Like @Joan_Nord, I sometimes use baby naming books or websites to find the name which has a meaning that represents the character I’m writing, or their background. There are some books and websites that list different ethnicities and country of origin names and their meanings. But sometimes the character is so strongly realized in my mind that they seem to name themselves. I’ve had several characters who practically walked into my head and introduced themselves.

Also, thanks for the info on Tim Tigner. That is a fun fact!


I go through countless lists via Pinterest or https://www.fantasynamegenerators.com/
More often than not, I’ll keep searching until I find something that just feels “right”. While I’ll sometimes search for names with meanings relating to a character, there was one instance I got extremely lucky with meaning after the fact. One of the protagonists of my current WIP is called Kayden Alistair. For fun, I later looked into the meanings of both only to find that Kayden means “warrior” and Alistair roughly means “guardian of the people”. This fits him and his family to a T so needless to say, I was ecstatic.


I was playing a lot DnD and often needed a name on the fly. Over time I developed a method to do that without agony.
Usually I took a “normal” name, for example Sabrina, and then made little changes to it until I was satisfied: maybe Sabrena? Or Sabreena? Sabra? Sabrinna? Fabrina? Sabri’mah? ect…it was relatively easy this way to come up with a name that I could remember well, but that had enough “fantasy feel” to it and that fitted the names of rest of the group (or cast now).


Yes let’s do that. What fun!?!

I bet we could come up with some great one liners about being nice to writers, or else.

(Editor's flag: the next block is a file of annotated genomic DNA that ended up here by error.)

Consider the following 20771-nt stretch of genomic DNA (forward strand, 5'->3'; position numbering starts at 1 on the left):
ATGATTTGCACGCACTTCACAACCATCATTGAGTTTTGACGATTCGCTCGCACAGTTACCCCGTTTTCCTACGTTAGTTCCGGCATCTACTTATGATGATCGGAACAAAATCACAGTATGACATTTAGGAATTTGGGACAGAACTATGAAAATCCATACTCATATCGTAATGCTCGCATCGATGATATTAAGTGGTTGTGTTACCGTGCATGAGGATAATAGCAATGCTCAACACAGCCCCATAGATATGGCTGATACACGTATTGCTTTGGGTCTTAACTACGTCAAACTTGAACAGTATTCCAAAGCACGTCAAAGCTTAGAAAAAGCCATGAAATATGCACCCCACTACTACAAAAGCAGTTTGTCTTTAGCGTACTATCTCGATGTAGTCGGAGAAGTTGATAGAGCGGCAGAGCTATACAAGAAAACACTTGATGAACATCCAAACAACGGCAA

“I’m a fiction writer and you just made my hit list”

“I’m a writer. Be careful, you could be dead by the end of my next chapter.”

“If you don’t want bad things written about you, be nice to me. I’m a writer.”

“Once upon a time the mean customer service representative wound up dead in chapter 3,” said the author. “and then lived happily ever after. The End.”
(Could insert any mean-person description, the options are endless)

“Fair warning disclaimer, I am a writer and your name is looking pretty good right now for my next victim”

@Kas I bet you will come up with some 10x better, but I just had so much fun toying around with this.

Who else has a good t-shirt design idea for writers?


I don’t have a difficult time naming my characters, since they all have normal names; one of my pet peeves is reading a book with characters who have overly preppy/cutesy names like ‘Skyler’, or overdone fantasy names like ‘Aluria Fantasia von Whatever’… NOPE.
With my normal names, there are a few twists and/or hints about the characters themselves.
My stories are set in the U.S. and the characters come in a variety of races/ethnicities; their names - particularly their surnames - reflect this. There is some wordplay with many of the first names though, which is fun. One example is the character ‘Deborah’ - who works in a gift shop called El Panal - The Honeycomb. El Panal sells lots of items, including jars of honey and beeswax candles. Deborah is a Hebrew name which means bee.
Another example is with a character named Raymond Vluegels. He claims to be of Dutch and Danish heritage, but he’s actually a fallen angel. His true name is Ramiel (one of fallen angels), and his last name - Vluegels - means wings.

By the way, I write Paranormal/Urban Fantasy Romance.


I love it when writers give readers extra little tidbits of underlying mysteries to solve
(in a fun fact, no-coincidences, or fandom capacity)
because the choices authors make are so deeply thought out in every ​nuance, it’s that extra layer of connection.

As a reader it is a deeper connection to the written words, the characters invoked, the location conjured up in the imagination, to get to travel down that rabbit hole of deeper meaning to a greater understanding.

As a writer, it feels like a golden moment of connection when a reader just gets it (those tiny clues) on every level.